Butler absolutely dominated the end of this game, outscoring the Hornets by himself 17-11 over the final 6:21, including a dagger jumper with 32 seconds left and some clutch free throws in the final half-minute to lead the Bulls to a 118-111 victory over the visiting Hornets. He finished with a season-high 52 points — just one point off his career high, set nearly one year ago — to go with 12 rebounds, six assists, three steals and a block in 38 minutes of work. He completely carried a Bulls club playing without starting shooting guard Dwyane Wade, who was sidelined by swelling in his left knee, and point guard Rajon Rondo, who picked up another DNP-CD as head coach Fred Hoiberg continues to go with young point guards Michael Carter-Williams and Jerian Grant over the veteran.

With the exception of a lone long ball on a four-point play to give Chicago a one-point lead midway through the third quarter, Butler did his damage the old-fashioned way, knocking down 15 of his 24 field-goal attempts — 7-for-9 at the rim, 6-for-8 from midrange — and going a remarkable 21-for-22 at the foul line on his way to the third half-a-hundred-hanging in less than a week, and the eighth of the 2016-17 NBA season.

That ties the all-time record for 50-point games in a single campaign … and we’re not even at the All-Star break:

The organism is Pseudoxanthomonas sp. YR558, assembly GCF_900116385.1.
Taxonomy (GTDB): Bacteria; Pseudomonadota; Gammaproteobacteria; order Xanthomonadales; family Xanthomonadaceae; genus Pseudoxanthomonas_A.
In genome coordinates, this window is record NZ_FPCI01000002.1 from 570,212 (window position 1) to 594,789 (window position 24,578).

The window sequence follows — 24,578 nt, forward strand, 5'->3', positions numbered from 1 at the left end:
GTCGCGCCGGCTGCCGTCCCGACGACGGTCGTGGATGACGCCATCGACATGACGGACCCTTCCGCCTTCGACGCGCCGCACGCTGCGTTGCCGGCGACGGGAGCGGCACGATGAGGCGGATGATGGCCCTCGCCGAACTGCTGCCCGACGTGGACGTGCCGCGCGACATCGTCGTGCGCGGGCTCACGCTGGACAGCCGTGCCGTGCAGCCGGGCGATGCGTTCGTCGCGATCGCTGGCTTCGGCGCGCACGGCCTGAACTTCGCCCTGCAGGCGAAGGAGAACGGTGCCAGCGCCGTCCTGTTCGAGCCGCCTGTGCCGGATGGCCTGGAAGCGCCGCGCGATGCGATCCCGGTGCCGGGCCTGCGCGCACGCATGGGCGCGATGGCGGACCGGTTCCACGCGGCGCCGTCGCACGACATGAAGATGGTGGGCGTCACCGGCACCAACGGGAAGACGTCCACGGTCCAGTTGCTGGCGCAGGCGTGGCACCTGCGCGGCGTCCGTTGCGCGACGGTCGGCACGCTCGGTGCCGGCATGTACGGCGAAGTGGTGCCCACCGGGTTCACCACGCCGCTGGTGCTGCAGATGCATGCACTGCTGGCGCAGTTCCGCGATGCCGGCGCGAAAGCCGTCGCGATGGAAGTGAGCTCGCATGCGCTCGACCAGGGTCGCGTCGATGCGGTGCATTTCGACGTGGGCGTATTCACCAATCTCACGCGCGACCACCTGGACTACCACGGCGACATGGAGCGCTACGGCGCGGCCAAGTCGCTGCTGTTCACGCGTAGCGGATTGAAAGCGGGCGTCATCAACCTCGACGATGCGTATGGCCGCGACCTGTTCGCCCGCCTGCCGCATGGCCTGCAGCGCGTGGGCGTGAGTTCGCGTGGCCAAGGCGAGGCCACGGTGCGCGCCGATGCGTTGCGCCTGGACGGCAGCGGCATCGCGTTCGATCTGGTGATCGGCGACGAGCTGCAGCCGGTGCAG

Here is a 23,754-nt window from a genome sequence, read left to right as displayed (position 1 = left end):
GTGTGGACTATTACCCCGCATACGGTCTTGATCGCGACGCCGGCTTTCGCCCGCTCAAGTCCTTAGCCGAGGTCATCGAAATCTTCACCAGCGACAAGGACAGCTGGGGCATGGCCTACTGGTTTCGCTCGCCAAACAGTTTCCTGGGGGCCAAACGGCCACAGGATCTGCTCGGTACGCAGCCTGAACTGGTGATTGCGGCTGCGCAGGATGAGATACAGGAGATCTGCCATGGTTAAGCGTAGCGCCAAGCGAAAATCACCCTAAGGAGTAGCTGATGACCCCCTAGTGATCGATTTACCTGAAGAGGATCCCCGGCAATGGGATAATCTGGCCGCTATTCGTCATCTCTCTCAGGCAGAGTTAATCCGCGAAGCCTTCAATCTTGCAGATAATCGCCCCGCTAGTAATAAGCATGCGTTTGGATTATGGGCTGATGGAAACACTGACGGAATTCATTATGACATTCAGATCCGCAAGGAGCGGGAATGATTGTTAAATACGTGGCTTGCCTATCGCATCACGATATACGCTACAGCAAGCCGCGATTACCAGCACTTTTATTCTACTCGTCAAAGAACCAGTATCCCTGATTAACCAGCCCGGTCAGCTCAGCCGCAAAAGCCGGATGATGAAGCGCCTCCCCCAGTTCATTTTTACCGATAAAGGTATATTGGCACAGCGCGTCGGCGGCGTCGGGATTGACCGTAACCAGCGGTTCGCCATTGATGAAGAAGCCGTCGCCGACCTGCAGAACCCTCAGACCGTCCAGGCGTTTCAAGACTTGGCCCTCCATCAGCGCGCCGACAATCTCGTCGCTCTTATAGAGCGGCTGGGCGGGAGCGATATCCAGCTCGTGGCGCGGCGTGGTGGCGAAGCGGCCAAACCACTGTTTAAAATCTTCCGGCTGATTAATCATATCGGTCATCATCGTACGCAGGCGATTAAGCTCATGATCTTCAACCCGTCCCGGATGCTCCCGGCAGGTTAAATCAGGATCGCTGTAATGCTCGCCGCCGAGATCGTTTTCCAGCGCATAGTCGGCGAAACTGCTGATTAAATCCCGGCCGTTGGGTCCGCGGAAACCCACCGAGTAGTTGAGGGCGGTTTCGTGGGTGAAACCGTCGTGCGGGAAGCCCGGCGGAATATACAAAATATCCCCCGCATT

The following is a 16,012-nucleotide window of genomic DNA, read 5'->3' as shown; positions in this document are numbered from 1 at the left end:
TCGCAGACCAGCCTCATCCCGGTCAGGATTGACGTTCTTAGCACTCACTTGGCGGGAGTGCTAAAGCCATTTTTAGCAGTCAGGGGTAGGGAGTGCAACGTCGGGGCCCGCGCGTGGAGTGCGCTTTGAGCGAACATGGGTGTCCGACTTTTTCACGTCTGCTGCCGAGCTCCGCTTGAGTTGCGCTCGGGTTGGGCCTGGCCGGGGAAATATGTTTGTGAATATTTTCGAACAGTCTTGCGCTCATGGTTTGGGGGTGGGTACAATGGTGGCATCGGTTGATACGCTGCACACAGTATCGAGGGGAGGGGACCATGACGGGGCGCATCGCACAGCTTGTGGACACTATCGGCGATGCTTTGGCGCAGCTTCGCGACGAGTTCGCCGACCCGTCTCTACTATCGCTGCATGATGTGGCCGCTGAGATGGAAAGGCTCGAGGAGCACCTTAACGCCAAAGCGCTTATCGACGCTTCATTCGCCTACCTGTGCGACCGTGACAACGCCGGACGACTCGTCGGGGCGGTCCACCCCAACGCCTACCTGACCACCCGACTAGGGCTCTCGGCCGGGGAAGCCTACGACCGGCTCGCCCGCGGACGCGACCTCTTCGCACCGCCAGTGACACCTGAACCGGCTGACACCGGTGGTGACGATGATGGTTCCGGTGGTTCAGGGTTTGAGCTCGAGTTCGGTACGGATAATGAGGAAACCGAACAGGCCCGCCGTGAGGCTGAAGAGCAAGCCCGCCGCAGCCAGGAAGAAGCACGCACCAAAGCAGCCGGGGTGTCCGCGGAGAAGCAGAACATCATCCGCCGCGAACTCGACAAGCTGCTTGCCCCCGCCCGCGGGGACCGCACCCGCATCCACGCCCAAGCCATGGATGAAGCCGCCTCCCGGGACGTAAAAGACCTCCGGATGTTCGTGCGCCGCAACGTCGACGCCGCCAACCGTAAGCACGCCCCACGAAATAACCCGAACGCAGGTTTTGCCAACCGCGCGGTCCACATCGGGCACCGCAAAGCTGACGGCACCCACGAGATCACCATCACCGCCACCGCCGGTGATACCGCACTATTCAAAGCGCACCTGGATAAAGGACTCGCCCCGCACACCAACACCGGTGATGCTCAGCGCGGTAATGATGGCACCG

Jimmy Butler scores 52 in new-look Bulls' victory over Hornets

Don't say Dwyane Wade didn't warn anyone who listened.

Back in training camp, fielding a question about the championship expectations that had greeted the Bulls in every preseason since their unexpected 2011 run to the Eastern Conference finals, Wade got real.

"When you're coming off a season where you don't make the playoffs, your goal can't be winning a championship," Wade said. "Your goal has to be, day to day, making steps to improve yourself so you can get to a point where you're a playoff team. I'm not going to put a ceiling on us. But we're not thinking long term with so many new guys."

Wade spoke these truths in October, well before the Bulls' 118-111 victory over the Hornets on Monday night that continued the subtle shift to a youth movement.

But as long as Jimmy Butler keeps painting masterpieces, the Bulls will keep a playoff pulse.